Dr. Amel Karboul is a social entrepreneur, businesswoman, author and politician. She is passionate about working with leaders, teams and organizations assisting them in creating breakthroughs in their thinking and transforming themselves.
Belabbes Benkredda is an award-winning social innovator and the founder of the Munathara Initiative, the Arab world’s largest online and television debate forum highlighting voices of youth, women and marginalised communities.
Ahmad Al Hidiq is a passionate tech enthusiast with a bachelor degree in Computer Science from the American University of Beirut. After working several years in consulting and business development, he has co-founded the health app HeyDoc!, the Middle East’s first telemedicine platform.
Mehemed Bougsea has worked as a strategy consultant to GIZ and the German, Tunisian and Libyan governments, specialising in the socio-economic development of youth in regions with elevated unemployment rates across Africa. He is the co-founder of Think.it, a platform preparing North African computer science graduates to succeed on the global labour market.
The assassination of Christian author Nahed Hattar in Amman, in September 2016, sparked intense reactions across Jordanian society, highlighting the growing influence of radical Islam and Jordan's precarious position adjacent war-torn Syria and Iraq.
Watchdog al-Bawsala is a rare example of an NGO operating to bring transparency to political processes and engage ordinary citizens in a region wracked by government crackdowns.
Before the revolution in Tunisia, the notion of an organisation tasked with scrutinising the actions of the country’s politicians and sharing this with the wider public would have seemed laughable. And indeed, as many civil society organisations face crack-downs across the wider Middle East and North Africa region, al-Bawsala (the Compass) stands out as a bright light among the many NGOs in Tunisia that have helped shape the political landscape since 2011.
Many, including Norway’s Nobel committee, have credited Tunisia’s powerful civil society with steering the small North African country past the pitfalls that beset many of its 2011 revolutionary contemporaries. However, the violent ousting of the country’s dictator, Zine El Abidine Ben Ali, left behind a public unschooled in and unaware of many of the democratic structures they were now being asked to play a critical role in helping define.
Founded by a small group of mostly student activists in May 2012, al-Bawsala seeks to bridge the gap in knowledge and provide the public with information on the seismic shifts convulsing the political landscape. Using communication media previously alien to the political sphere, al-Bawsala began to monitor the work of the committees drafting the constitution and disseminate it to a public hungry for information. Through its website and social media accounts, al-Bawsala has created a single information point within the political morass capable of connecting both citizen and lawmaker.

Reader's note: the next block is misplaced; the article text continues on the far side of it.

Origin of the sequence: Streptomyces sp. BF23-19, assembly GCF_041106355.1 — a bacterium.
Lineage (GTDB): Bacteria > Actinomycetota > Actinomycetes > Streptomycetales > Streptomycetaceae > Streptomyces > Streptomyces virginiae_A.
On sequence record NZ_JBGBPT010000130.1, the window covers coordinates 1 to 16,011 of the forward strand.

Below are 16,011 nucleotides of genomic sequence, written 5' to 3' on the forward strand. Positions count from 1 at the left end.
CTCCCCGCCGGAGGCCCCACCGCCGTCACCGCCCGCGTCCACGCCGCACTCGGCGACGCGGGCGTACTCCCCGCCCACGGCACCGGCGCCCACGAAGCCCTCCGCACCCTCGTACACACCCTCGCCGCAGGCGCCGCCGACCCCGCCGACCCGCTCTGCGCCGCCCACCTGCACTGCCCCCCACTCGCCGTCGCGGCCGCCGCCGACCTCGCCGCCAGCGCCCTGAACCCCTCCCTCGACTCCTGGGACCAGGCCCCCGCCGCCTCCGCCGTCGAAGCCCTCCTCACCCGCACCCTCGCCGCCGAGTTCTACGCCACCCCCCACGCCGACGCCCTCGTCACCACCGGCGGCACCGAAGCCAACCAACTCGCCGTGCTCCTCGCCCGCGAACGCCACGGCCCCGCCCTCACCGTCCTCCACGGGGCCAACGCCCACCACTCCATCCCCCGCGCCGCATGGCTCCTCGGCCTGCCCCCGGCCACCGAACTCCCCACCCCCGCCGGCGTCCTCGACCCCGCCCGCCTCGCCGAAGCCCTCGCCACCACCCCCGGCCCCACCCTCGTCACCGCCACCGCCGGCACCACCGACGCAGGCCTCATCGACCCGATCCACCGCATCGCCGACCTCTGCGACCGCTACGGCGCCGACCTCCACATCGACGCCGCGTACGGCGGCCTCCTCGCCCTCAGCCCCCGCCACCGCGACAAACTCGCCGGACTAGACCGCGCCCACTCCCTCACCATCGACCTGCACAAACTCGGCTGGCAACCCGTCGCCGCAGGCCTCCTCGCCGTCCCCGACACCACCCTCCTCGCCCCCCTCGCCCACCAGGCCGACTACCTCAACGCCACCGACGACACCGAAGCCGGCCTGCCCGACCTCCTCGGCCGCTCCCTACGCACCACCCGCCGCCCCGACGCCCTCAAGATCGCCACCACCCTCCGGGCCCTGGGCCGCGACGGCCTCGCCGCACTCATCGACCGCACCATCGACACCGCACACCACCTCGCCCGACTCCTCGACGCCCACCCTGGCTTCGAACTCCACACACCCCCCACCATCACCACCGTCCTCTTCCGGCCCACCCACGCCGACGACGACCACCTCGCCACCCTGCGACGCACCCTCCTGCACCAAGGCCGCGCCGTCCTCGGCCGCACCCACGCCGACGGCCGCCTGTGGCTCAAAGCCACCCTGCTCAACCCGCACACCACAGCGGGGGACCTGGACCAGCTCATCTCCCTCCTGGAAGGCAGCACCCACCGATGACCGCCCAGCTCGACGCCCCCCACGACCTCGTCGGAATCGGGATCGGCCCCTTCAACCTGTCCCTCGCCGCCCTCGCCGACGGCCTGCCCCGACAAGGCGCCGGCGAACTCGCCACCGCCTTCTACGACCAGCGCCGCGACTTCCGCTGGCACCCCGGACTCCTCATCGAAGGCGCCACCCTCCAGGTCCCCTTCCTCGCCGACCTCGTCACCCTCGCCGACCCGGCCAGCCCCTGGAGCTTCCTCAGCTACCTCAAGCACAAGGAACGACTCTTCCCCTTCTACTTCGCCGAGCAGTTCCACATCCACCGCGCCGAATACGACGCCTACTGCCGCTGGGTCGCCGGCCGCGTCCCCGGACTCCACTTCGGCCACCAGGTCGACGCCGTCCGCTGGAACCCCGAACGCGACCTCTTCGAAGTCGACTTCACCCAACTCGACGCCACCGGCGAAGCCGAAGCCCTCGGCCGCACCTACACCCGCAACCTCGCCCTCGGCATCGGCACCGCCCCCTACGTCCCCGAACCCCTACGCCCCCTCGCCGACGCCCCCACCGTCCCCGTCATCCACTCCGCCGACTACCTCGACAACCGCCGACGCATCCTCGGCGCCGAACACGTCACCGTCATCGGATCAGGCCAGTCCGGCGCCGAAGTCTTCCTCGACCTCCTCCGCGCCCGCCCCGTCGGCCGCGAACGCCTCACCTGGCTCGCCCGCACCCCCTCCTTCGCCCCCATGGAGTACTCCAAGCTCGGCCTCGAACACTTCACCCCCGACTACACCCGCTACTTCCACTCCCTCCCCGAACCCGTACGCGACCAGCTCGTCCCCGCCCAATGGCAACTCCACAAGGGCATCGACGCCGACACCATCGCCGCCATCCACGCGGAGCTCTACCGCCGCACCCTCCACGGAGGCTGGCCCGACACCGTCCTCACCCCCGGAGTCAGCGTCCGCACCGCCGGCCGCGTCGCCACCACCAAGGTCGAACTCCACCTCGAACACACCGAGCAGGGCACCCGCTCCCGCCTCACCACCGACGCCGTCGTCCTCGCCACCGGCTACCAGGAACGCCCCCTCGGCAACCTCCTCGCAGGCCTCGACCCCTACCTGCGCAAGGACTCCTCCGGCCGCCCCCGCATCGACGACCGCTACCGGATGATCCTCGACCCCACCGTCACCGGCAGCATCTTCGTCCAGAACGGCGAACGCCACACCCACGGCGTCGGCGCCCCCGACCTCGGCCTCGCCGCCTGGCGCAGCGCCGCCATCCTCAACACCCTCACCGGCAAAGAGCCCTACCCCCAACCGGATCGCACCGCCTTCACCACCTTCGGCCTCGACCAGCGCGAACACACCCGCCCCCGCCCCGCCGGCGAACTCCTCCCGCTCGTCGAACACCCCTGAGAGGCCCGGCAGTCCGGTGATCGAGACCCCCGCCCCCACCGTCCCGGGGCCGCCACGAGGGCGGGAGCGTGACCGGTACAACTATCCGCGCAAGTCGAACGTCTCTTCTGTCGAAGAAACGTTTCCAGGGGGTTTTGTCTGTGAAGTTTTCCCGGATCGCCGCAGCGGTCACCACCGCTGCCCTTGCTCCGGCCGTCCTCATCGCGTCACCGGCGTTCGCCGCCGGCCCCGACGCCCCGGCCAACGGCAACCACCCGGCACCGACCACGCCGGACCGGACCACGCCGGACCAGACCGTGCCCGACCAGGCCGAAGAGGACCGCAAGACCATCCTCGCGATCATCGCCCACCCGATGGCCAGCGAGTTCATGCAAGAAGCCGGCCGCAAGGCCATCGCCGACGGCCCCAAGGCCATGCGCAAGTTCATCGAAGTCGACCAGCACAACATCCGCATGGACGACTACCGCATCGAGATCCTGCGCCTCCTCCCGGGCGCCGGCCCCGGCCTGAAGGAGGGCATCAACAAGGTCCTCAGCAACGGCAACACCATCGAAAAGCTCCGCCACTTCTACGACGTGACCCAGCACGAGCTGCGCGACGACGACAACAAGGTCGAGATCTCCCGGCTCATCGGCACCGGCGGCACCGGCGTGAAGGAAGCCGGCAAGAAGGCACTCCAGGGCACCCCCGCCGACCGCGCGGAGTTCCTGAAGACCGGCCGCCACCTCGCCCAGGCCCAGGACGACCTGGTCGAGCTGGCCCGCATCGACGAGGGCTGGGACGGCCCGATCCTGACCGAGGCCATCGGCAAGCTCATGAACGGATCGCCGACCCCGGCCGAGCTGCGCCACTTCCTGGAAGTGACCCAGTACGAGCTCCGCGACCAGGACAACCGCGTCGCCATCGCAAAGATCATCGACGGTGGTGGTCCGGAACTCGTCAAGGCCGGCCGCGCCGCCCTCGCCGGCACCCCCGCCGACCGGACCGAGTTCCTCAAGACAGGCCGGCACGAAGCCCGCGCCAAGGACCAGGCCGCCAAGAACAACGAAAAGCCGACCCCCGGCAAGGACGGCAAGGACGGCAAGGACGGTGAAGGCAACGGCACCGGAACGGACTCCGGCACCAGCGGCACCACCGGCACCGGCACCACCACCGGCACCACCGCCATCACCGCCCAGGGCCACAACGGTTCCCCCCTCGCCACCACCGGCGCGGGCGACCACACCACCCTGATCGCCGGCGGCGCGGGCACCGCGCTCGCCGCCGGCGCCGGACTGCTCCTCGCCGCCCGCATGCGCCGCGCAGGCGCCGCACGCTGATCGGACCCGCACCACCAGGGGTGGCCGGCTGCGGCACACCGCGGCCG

The organisation’s website contains a wealth of statistical information on governance in Tunisia. More than 223,000 followers of its Facebook page look to the NGO for up-to-date information on events occurring in the Parliament, while a similar number of people follow the group’s rolling Twitter coverage of events within the ARP chamber as they happen.
As coalition forces in Iraq liberate towns and cities from ISIS, the toll of living under ISIS occupation for ordinary citizens is revealed. In Qayyarah, 60 kilometres south of Mosul, young children at the local schools were taught by ISIS how to load weapons, plant bombs and even carry out beheadings.
Asmaa Fattouh embarked on a high-intensity but rewarding career in the fashion design in Egypt, working as the chief designer for Allaga. She reflects on what motivated her to work long hours to drive Allaga forward.
Fair Trade Egypt helps create value for thousands of Egyptian artisans producing goods across the country. Mona El Sayed, the organisation’s director, describes the challenge of building awareness of the fair trade concept in Egypt, as well as the personal satisfaction she’s gained by helping craftspeople win acknowledgement, and creating economic opportunities for women in impoverished areas of the country.
Research suggests that the number of Egyptian women who are simultaneously employed, married and a mother – as well as happy – is shockingly low, just three per cent of all employed women. But is there really a contradiction between marriage and employment for Egyptian women? Do Egyptian women find greater rewards in the marriage market than the labour market? These are some of the questions that motivate Dina Abdel Fatah, a researcher at the Egyptian Centre for Migration Studies at the American University in Cairo.
Yaseen Abdel-Ghaffar had a comfortable life with a successful job, until a carjacking on the road to Cairo caused him to re-evaluate everything. Today he is the founder and managing director of SolarizeEgypt.